TOKYO (Reuters) – Any final exit by Britain from the European Union that worsens business conditions through increased tariffs would threaten the sustainability of Nissan Motor Co’s UK operations, the Japanese car maker’s chief operating officer cautioned.
Nissan, which employs 7,000 people at Britain’s biggest auto plant in the northeastern city of Sunderland called in June for an “orderly balanced Brexit”.
But the latest warning comes as the EU cautions Britain it has fewer than 10 days left to secure a deal governing trade from next year.
“If it happens without any sustainable business case, obviously it is not a question of Sunderland or not Sunderland, obviously our UK business will not be sustainable, that’s it,” Ashwani Gupta, Nissan’s chief operating officer (COO), told Reuters on Wednesday.
Almost 11 months after it formally quit the union, Britain and the EU have still not worked out a deal to cover nearly $1 trillion in annual trade following a transition period that has kept custom rules in place.
Prime Minister Boris Johnson has warned his top ministers that a trade pact is far from certain, but added that Britain would thrive with, or without, a deal.
In March, Nissan said it would push ahead with a 52-million-pound ($69 million) expansion at Sunderland to build its new Qashqai sports utility vehicle.
When it announced the plan in 2016, Nissan, which builds its Leaf electric cars there, said Britain had reassured it Brexit would not affect its competitiveness.
But tariffs resulting from a no-deal Brexit would raise costs for Nissan, while any delay in the supply of parts from overseas, because of new customs checks, could slow production.
That potential Brexit disruption to supply chains that stretch across Europe could also hurt other manufacturers, hitting an economy reeling from the coronavirus pandemic.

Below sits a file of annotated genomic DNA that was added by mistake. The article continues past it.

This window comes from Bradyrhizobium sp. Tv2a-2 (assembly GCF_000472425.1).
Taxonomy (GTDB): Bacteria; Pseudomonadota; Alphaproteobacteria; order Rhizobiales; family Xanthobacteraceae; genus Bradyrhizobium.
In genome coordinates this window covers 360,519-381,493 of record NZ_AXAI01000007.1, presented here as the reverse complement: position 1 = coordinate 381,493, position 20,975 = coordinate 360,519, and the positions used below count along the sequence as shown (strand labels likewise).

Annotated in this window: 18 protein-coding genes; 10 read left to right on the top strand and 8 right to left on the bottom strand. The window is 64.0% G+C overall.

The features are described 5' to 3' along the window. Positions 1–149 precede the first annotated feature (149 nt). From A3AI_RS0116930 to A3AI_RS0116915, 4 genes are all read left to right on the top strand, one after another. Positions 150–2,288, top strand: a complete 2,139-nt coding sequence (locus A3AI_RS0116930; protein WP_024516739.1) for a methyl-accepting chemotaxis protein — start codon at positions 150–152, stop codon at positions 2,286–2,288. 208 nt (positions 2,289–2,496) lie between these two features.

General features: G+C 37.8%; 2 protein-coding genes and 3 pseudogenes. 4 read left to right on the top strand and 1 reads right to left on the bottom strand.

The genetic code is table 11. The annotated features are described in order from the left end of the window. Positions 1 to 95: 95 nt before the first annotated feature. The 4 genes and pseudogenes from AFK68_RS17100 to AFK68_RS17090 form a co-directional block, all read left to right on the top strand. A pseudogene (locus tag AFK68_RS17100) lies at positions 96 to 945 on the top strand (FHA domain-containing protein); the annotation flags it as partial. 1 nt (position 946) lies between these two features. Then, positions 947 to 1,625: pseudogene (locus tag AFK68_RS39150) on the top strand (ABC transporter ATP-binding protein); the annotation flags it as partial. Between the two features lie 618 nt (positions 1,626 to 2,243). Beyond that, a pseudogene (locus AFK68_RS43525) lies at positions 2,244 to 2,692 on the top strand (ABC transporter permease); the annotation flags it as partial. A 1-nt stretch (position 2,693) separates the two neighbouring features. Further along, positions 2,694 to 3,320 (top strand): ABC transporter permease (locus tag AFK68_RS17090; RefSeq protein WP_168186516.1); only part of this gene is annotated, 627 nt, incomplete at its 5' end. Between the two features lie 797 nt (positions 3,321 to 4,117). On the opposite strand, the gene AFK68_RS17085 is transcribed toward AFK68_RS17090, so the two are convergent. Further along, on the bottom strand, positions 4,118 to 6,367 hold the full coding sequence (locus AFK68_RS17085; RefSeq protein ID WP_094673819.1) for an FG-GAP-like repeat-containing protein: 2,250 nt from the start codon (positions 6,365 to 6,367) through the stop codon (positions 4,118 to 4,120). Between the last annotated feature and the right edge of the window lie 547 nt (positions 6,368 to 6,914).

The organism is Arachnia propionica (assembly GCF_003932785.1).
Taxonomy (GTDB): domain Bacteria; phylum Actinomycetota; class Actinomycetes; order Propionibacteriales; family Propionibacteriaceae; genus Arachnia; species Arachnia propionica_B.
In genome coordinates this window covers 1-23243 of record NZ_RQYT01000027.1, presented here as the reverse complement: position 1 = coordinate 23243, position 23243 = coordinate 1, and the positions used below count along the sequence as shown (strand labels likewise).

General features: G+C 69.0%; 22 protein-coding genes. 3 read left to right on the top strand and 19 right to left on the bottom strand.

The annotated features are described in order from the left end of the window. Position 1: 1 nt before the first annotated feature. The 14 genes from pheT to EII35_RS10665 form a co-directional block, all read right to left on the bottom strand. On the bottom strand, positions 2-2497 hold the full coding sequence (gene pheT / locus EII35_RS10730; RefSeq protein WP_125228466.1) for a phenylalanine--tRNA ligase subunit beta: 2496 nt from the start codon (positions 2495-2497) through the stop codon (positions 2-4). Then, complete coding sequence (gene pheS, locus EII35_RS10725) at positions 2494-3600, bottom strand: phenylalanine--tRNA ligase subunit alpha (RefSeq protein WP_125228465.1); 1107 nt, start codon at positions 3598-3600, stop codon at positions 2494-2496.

Gupta said Nissan was not seeking compensation from Britain for costs incurred from any no-deal Brexit, contradicting media reports that it and Toyota Motor Corp would do so.
“We are absolutely not thinking that and we are not discussing it,” he said. “Our commitment remains, and it will continue as far as our business is sustainable.”
Toyota runs a plant in the Midlands county of Derbyshire and builds engines at a factory in Wales.
Honda Motor, which builds its Civic cars in Swindon in southern England, said last year it would close its only plant in Britain with the loss of up to 3,500 jobs because of the decision to leave the EU.
Regarding a separate plan by Johnson to bring forward to 2030 from 2035 a UK ban on new petrol and diesel cars and vans, the Nissan executive said his company was ready to respond.
“That is not only the UK’s transition plan, every country is talking about electrification. We are ready.”
Like other carmakers, Nissan is rolling out new electric vehicles and autonomous drive cars as demand for the new automotive technology as markets, led by China, rebound from a demand slump caused by the pandemic.
(Reporting by Tim Kelly and Dave Dolan in Tokyo; Additional reporting by Joe White in Detroit; Editing by Himani Sarkar and Clarence Fernandez)